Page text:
Tuesday, January 31, 2012


I've said before that Adak is a black hole of time, and this trip was no exception. I typically fly to Adak on Sunday and return on Thursday. Those are the only two days the plane goes to Adak.

I've joked many a time that gosh, if the plane doesn't come Thursday I'll be stuck here until Sunday! Never really thinking that would happen. How naive. This time it happened. Not only did the plane not come Thursday, it didn't come the following Sunday. A Monday flight was scheduled and that didn't come either.Three times I packed, washed sheets and towels, and taped up my cooler only to unpack, remake my bed and put my food back in the refrigerator.

Only the first miss was due to weather. Thursday's weather was hurricane force winds and all sorts of barometric fun. Sunday and Monday flights though were cancelled due to "communication problems" between Anchorage and Adak airports. What that means exactly, is unclear. On Tuesday, someone from the FAA flew down to Adak to sort things out. And, on Wednesday I saw a fighter jet leave Adak. Planes were coming in and out. Just not to take me off the island.

Fortunately I was traveling this trip with my co-worker, Gail. And we always have fun hanging out with Tim, one of the teachers at the school. All things considered, getting stuck wasn't the worst thing that could have happened.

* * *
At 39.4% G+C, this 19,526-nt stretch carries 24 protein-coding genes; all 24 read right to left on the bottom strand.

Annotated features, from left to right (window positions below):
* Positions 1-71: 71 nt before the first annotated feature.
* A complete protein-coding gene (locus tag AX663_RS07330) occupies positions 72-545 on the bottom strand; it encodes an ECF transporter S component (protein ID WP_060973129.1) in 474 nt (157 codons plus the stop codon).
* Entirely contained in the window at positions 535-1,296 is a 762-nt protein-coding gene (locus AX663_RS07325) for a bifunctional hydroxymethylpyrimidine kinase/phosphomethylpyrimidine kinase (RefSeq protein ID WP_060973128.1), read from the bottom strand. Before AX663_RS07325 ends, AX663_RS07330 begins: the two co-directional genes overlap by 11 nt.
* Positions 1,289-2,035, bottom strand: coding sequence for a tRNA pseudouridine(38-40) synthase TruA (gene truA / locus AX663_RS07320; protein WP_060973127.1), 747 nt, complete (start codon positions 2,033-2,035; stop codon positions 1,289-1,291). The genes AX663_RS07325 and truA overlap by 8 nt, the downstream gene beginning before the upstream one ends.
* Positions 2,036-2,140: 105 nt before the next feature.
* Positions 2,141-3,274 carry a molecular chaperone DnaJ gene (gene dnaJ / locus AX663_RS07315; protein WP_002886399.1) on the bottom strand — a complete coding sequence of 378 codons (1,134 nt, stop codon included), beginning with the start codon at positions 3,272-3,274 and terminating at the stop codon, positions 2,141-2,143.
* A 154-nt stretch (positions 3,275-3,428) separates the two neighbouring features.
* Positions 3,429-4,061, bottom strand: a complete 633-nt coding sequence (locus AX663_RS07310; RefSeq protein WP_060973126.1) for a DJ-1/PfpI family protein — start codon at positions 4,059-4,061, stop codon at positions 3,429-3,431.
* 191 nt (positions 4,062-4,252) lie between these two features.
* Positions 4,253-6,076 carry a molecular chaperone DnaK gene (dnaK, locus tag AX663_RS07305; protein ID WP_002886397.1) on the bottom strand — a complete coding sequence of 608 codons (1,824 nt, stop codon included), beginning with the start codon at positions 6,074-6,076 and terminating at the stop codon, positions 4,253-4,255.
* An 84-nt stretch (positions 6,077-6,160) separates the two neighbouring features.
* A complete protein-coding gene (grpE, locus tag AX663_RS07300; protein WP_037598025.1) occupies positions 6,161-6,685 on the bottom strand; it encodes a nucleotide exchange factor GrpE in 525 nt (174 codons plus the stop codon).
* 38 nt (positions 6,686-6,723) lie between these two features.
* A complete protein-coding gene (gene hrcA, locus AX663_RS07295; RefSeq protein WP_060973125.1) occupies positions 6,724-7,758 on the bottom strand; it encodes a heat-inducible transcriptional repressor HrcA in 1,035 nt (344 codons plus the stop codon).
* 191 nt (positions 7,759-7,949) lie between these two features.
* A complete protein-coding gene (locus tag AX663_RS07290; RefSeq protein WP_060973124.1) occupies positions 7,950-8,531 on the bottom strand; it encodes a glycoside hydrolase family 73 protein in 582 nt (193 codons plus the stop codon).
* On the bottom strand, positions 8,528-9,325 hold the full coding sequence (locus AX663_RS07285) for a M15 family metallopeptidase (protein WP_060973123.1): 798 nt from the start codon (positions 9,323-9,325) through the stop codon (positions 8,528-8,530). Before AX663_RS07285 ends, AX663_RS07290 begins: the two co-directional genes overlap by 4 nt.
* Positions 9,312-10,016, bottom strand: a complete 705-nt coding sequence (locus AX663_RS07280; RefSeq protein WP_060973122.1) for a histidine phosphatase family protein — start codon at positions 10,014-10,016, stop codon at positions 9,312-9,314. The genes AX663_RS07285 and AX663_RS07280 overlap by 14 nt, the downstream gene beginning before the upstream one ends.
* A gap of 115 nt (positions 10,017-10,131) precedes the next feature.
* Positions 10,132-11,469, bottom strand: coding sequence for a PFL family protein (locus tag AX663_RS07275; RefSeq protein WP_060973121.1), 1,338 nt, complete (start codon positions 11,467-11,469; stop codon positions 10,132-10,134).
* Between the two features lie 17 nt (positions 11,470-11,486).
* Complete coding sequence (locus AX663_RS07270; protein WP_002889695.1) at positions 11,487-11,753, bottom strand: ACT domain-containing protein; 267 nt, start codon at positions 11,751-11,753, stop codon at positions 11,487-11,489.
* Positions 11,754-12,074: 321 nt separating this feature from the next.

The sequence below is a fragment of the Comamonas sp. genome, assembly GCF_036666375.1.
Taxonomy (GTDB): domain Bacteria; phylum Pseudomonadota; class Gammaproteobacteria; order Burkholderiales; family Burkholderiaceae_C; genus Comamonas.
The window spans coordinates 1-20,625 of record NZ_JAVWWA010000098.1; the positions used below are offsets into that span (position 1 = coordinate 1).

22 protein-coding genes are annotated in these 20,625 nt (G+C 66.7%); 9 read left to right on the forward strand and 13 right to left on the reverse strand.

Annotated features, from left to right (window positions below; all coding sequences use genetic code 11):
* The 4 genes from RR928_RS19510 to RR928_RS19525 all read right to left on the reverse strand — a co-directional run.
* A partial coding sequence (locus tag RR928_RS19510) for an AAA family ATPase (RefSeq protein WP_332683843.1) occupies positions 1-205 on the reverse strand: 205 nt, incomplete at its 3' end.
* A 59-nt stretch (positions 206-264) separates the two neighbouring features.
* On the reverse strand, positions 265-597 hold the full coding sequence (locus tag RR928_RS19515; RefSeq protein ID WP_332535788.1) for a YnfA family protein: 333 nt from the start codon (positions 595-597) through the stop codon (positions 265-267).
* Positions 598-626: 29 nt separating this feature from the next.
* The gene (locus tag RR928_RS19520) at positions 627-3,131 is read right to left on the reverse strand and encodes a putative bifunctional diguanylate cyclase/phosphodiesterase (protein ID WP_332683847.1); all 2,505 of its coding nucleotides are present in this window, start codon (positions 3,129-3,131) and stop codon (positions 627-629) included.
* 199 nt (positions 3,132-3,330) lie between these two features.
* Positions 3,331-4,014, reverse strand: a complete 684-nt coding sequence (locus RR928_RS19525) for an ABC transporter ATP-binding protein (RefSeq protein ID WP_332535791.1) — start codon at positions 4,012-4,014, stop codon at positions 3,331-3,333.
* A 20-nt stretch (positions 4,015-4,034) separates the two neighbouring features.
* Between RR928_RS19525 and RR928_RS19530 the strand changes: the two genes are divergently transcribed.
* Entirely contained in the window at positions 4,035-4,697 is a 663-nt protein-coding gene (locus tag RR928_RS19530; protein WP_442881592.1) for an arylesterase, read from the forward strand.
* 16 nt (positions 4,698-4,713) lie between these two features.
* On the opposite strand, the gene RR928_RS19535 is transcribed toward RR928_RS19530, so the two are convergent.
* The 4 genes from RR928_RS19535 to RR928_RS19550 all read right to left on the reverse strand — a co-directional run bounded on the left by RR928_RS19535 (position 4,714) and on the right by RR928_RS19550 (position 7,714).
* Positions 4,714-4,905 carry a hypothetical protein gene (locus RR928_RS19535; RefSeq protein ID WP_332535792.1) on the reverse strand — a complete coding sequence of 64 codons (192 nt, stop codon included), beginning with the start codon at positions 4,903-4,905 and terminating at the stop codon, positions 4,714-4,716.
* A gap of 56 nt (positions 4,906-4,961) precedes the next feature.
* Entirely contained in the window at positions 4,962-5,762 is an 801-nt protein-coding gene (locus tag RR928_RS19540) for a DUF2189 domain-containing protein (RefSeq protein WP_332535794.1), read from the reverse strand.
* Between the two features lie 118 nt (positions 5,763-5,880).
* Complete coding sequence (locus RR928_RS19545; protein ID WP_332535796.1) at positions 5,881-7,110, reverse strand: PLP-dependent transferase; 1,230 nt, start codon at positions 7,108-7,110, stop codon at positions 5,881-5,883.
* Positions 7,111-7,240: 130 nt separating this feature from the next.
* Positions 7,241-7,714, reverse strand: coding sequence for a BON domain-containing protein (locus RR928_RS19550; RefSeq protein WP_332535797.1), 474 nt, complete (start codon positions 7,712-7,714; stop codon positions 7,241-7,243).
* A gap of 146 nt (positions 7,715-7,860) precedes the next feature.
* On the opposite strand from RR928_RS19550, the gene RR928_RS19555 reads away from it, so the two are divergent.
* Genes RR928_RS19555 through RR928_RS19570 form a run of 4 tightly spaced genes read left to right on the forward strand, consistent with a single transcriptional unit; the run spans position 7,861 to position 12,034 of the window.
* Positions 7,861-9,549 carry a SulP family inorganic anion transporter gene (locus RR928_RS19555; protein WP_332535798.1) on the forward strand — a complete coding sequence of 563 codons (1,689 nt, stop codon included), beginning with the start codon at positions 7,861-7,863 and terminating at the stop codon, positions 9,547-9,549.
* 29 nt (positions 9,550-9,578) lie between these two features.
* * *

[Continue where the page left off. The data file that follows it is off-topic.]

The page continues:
I arrived in Adak so several feet of snow. Apparently this is a rarity. The van got stuck going into the driveway and a neighbor had to pull it out.
Tim and neighbor Mike getting the van unstuck.

Gail unloading the van.

Gail and Tim did a great job shoveling the driveway.

This got me through the first week.
So what does one do while stuck on Adak? Well, there is of course a plethora of Caribou hunting to be had. A guy I work with at the school got himself one.
Zack and his Caribou hide in my front yard.
The building in the background is the school.
Hunting isn't my thing. I don't have a problem with hunting for food, but I've never understood the desire to kill, or gratuitous hunting. Does one really need to kill 12 Caribou in one day?

There are hiking opportunities on the island, but for the most part the weather was so horrible we were confined to the house. There was one nice day though.

I did manage to do a few crossfit workouts at the school, running up and down the hallways. I recruited Gail to work out with me. The high school has an old gym and weight room so I've been piecing together some Crossfit workouts. It's a bit creepy though. The weight room is in an area of the school that is off-limits. Many of the carpeted floors are sopping wet from leaks and you hear the squish, squish of wet carpet as you walk across the room.

With all the free time I crocheted a baby blanket, watched the entire series of Six Feet Under, wrote 35 reports, and reorganized the pantry cabinet. Gail and I spent countless hours rearranging future trips only to rearrange them again.

This was a daily scene. Gail texting with her grandkids and Tim sleeping.

The skeins of yarn I was using for crocheting were full of knots. Tim was the official knot "undoer". Truly, there was nothing else to do.